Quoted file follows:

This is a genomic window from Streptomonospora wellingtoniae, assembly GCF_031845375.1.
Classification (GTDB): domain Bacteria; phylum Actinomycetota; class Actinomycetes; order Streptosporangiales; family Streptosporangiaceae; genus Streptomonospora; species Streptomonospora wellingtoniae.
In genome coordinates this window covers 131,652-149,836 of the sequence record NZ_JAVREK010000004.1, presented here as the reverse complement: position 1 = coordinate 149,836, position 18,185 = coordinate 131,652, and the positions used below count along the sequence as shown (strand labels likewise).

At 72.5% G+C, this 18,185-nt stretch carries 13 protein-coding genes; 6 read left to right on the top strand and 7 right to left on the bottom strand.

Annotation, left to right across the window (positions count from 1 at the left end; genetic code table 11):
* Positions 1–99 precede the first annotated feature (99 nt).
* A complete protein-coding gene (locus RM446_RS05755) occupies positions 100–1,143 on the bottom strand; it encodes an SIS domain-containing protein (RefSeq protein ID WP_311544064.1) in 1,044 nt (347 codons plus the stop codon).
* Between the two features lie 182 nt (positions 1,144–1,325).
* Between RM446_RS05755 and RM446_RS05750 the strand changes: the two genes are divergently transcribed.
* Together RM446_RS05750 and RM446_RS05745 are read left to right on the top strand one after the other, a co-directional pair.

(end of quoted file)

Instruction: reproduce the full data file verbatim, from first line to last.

This is a genomic window from Streptomonospora wellingtoniae, assembly GCF_031845375.1.
Classification (GTDB): domain Bacteria; phylum Actinomycetota; class Actinomycetes; order Streptosporangiales; family Streptosporangiaceae; genus Streptomonospora; species Streptomonospora wellingtoniae.
In genome coordinates this window covers 131,652-149,836 of the sequence record NZ_JAVREK010000004.1, presented here as the reverse complement: position 1 = coordinate 149,836, position 18,185 = coordinate 131,652, and the positions used below count along the sequence as shown (strand labels likewise).

At 72.5% G+C, this 18,185-nt stretch carries 13 protein-coding genes; 6 read left to right on the top strand and 7 right to left on the bottom strand.

Annotation, left to right across the window (positions count from 1 at the left end; genetic code table 11):
* Positions 1–99 precede the first annotated feature (99 nt).
* A complete protein-coding gene (locus RM446_RS05755) occupies positions 100–1,143 on the bottom strand; it encodes an SIS domain-containing protein (RefSeq protein ID WP_311544064.1) in 1,044 nt (347 codons plus the stop codon).
* Between the two features lie 182 nt (positions 1,144–1,325).
* Between RM446_RS05755 and RM446_RS05750 the strand changes: the two genes are divergently transcribed.
* Together RM446_RS05750 and RM446_RS05745 are read left to right on the top strand one after the other, a co-directional pair.